His subsequent relationship with Carrie Symonds threatened to derail his Tory leadership bid when police were last month called to a late-night row at their home.

One activist calling herself Flora said she was “leaning Boris” but one question gave her pause: “Does a good prime minister need to be a loyal husband and father?”

Mr Johnson said he never commented on such “stuff” before moving rapidly on to Jeremy Corbyn’s tax policies.

Asked by moderator Colin Mackay, the political editor of STV, if that helped her, Flora said: “If you choose not to comment on it you’re just going to have to let us doubtful voters come to our own conclusion, and it may not be a favourable one.”

Mr Johnson replied: “Then I’m going to have to live with it.”

When Mr Mackay said people wanted to know if Mr Johnson could be trusted as an individual, he said he had more than delivered on his promises as Mayor of London. Pressed by Mr Mackay on whether he would answer questions about his character, members of the audience jeered and shouted “move on”.

After a softer audience question, Mr Johnson was taken to task by Lochie Spearman, 67, a “third generation Conservative” from Perthshire whose father and grandfather were MPs.

After acknowledging Mr Johnson had “charisma in spades”, he asked: “Can we trust you to lead this country when you have so many times had stories about you being untrustworthy in public and private life?”

He accused Mr Johnson of “lying on various occasions” and “tending to fib” in a corner. Mr Johnson said he had been maligned in the media for promoting Brexit and putting the pledge of another £350m for the NHS on the side of a bus.

Mr Johnson also dismissed a recent YouGov poll which found most Tory voters in England were ready to sacrifice the Union in return for Brexit.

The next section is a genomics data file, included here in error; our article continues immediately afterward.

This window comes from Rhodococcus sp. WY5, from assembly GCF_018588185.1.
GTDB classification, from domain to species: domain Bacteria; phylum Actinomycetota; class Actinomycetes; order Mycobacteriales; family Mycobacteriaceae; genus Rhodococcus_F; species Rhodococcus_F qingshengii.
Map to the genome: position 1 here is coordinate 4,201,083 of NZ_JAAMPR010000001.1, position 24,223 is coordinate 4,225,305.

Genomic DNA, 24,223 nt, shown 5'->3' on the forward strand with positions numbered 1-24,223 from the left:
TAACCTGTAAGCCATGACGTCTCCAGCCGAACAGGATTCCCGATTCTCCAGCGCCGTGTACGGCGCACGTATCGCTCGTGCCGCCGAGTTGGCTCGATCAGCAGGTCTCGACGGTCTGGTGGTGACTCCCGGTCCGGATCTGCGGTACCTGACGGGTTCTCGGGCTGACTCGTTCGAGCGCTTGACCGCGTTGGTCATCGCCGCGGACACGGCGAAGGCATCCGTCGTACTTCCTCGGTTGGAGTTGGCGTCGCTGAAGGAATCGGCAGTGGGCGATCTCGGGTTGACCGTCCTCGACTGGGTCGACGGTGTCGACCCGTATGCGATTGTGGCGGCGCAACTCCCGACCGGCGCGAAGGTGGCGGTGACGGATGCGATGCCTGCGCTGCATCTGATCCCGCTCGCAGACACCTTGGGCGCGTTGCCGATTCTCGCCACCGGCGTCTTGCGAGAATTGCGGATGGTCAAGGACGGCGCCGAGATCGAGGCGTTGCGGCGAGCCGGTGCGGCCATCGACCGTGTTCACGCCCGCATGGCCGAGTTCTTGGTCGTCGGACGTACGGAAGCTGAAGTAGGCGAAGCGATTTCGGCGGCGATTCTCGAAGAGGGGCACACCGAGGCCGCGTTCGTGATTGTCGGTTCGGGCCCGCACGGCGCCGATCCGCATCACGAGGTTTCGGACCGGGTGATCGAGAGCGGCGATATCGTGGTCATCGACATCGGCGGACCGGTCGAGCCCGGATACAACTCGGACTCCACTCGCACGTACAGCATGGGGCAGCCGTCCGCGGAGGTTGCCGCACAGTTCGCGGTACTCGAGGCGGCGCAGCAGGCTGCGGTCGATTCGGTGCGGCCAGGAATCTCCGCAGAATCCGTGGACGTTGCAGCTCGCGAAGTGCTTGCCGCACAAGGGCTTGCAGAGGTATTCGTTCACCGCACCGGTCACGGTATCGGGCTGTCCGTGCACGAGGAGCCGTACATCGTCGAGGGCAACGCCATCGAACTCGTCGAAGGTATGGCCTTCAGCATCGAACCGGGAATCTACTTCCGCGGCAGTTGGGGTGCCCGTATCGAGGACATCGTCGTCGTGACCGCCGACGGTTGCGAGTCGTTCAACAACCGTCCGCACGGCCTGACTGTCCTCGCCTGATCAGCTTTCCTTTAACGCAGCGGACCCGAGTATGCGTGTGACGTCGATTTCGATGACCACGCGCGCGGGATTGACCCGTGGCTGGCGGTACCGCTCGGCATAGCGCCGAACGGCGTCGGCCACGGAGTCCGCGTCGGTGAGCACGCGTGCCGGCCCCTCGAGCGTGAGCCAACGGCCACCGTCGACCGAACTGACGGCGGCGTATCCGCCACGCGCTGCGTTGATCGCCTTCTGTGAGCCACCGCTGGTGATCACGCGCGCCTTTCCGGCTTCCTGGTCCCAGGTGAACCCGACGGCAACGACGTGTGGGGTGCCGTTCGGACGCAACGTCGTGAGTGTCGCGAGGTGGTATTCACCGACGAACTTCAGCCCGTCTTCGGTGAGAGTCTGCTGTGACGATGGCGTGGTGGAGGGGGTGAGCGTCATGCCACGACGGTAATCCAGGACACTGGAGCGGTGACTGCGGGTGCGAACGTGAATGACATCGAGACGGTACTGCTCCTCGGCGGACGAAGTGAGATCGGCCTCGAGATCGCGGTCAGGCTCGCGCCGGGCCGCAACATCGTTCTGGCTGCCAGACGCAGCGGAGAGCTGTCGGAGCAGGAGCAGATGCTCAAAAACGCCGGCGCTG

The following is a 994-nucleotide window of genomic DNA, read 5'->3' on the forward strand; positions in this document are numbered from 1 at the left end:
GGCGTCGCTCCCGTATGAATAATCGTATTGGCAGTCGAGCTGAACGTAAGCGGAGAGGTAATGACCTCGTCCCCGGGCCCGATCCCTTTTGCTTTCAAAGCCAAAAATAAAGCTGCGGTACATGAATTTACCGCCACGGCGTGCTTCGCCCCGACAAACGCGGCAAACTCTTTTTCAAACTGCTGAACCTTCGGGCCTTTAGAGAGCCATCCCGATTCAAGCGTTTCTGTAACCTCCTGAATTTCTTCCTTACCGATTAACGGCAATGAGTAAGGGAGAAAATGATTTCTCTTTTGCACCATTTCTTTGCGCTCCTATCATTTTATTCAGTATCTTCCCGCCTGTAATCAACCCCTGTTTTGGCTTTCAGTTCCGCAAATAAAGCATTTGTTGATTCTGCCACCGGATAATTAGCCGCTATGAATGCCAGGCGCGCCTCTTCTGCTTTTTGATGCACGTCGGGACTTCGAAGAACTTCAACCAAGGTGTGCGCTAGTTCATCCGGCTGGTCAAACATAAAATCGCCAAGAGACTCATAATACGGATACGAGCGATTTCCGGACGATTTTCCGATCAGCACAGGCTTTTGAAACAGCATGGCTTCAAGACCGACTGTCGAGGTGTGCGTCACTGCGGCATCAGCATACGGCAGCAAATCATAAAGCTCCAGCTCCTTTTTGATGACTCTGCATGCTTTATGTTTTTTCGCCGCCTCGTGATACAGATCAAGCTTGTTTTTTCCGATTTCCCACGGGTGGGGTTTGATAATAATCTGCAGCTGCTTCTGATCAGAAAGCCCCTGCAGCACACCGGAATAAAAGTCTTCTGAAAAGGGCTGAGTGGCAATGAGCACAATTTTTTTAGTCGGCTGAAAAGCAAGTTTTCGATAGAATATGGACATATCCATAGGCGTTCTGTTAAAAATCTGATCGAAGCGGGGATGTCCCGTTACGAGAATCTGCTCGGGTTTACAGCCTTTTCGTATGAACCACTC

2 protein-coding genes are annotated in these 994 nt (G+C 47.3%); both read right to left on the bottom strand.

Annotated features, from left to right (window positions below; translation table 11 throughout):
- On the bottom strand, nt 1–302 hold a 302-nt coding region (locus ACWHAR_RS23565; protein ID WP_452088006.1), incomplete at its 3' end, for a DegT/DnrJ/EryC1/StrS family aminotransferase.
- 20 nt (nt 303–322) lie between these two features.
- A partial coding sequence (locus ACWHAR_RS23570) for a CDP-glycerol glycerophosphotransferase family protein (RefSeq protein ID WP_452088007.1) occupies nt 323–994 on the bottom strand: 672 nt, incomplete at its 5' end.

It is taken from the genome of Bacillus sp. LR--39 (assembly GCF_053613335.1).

Former Tory Prime Minister Sir John Major yesterday backed Mr Hunt, telling the BBC: “I cannot vote for someone who was part of the Brexit campaign that misled the country.”

Mr Spearman told The Herald afterwards: “He’s a known fibber who never answers his questions. I fear for Scotland if he becomes leader because I don’t think he’s good for it. I just hope we don’t have him.”

Some party members leaving the hustings in Perth said what they heard had not changed their mind on their voting intentions – and did not think questions on his private life were relevant.

Terry Earp, 72, from Ardnamurchan, said he backs Mr Johnson, adding: “I haven’t changed my mind from what I thought. “Boris was best tonight, for all the bluster. I don’t think the questions that came up regarding his private life were relevant to this evening.”

The decades-long Tory member said: “I don’t think it will hurt his prospects, I think it’s already been factored in.” SNP Westminster leader Ian Blackford said Mr Hunt’s refusal to grant Indyref2 was “high-handed arrogance that may appeal to the Tory faithful but it certainly won’t appeal to the rest of Scotland”.

He said: “No wonder support for the Tories has plummeted in Scotland – and no wonder support for independence is continuing to increase.

“The mandate to hold another independence referendum is not a matter of opinion – it is a matter of fact.”